Every variable we create in our programming has data types associated with it. This shows the type of value we can save in that variable. These variables can be distinguished into the following major two types in Python – Mutable and Immutable.
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In generic terminology,
A mutable object means an object that can be changed after creating it.
An immutable object means an object that can not be changed once you create it.
The same applies to the Variable.
The variable, for which we can change the value is called a mutable variable.
The variable, for which we can not change the value is an immutable variable.
In the case of Python, both types of variables are available.
If you try to change the immutable object, instead of altering the object, it returns a new object.
All the variables having the following data types are mutable.
Now examples of Immutable Data types in Python.
All the variables having the following data types are immutable.
You can easily check the datatype of any variable in Python.
Now take some questions. Getting the answers for these will clear your thoughts on the difference between mutable and immutable in Python.
Talking about the String mutability, many geeks are confused.
ist_Name =["Bob", "Alley", "Mike"]; str_Output = "" for data in list_Name: string_Output += str(data)
Look at the above program. It is a simple program that concatenates the string. You might be saying; it should be mutable as the string is getting updated.
But internally, it does not update the string; rather it creates the new string. This is all because the string is immutable. It creates a third string by concatenating two strings.
And this is the reason, this code of concatenation is not efficient as it creates a new string every time you call for concatenation.
If you are iterating through the concatenation, lots of memory can be wasted for creating a temporary string and throwing it out after concatenation.
So here is a simple and most effective solution…
list_Name =["Bob", "Alley", "Mike"]; # Another way is to use a #list comprehension technique in Python "".join([str(data) for data in list_Name])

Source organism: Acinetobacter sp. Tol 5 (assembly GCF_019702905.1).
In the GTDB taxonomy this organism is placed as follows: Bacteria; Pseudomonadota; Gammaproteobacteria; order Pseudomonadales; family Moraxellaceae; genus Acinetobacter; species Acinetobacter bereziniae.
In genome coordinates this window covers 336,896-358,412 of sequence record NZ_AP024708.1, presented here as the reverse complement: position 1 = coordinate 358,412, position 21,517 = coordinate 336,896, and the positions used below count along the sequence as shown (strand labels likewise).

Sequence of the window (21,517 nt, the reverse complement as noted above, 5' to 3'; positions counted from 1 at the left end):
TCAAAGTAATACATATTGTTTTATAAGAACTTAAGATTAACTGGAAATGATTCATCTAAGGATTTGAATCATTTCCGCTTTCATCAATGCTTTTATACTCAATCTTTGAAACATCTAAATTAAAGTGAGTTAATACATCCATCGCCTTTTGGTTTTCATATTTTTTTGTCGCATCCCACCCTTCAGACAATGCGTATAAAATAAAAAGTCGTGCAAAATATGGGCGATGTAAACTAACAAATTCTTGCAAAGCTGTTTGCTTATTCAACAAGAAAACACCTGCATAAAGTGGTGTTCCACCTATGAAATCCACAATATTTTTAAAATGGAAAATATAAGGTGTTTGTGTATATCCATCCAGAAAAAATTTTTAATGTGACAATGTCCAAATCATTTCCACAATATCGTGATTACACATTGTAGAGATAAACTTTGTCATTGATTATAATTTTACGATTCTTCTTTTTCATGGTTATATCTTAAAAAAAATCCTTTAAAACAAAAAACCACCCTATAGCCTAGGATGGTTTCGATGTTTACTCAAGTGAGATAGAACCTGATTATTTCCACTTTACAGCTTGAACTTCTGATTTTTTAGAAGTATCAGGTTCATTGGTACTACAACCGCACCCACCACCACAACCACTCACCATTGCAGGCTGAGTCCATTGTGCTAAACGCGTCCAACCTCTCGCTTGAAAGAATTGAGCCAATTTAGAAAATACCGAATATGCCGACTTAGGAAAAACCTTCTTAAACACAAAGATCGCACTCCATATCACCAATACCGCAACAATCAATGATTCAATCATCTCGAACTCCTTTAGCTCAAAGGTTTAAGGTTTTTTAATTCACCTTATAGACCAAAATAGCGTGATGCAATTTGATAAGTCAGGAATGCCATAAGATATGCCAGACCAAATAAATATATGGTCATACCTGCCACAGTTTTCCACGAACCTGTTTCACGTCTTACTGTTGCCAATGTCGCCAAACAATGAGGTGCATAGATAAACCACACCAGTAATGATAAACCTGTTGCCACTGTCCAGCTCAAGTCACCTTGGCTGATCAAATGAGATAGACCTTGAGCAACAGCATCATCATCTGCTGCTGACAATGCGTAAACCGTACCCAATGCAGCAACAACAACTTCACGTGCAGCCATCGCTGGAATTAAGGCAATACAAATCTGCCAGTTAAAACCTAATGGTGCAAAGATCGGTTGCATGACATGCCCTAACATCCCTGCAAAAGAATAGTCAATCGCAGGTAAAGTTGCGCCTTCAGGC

It concatenates all the list object values and then converts it into a string. As concatenation occurs at the list (mutable), no new object is created.
Now the second question.
If list and dictionary are mutable variables, it’s really confusing as a tuple is immutable. But it is.
Take a list (mutable object) and a tuple (immutable object). Compare what it can be after updating values.
Let’s take an example to prove it by comparing the tuple with the list.
# Create a list variable list_Num = [5, 7, 9, 11] # Create a tuple variable (initialize with the same values) tup_Num = (5, 7, 9, 11) # print the list list_Num [5, 7, 9, 11] # output # print the tuple tup_Num (5, 7, 9, 11) # output # alter the list (change any value in the list) list_Num  = 6 # success # alter the tuple (change any value in the tuple) tup_Num  = 4 # error # print the list again list_Num [5, 6, 9, 11] # There is a change in value; so called mutable. # print the tuple tup_Num (5, 7, 9, 11) # None of the values are changed; so it is immutable.
I remember when I attended Druva telephonic interview, they asked me a couple of questions about it.
I described it all by giving examples. Then he asked me…
Also, check the difference between the tuple and list in Python.
Hope this post clears your doubt. If you have any questions, write in the comment section. I will reply back to you.
If you are looking to know more insight about Python, do read the complete Python tutorial. I keep posting my Python tricks there to help you guys.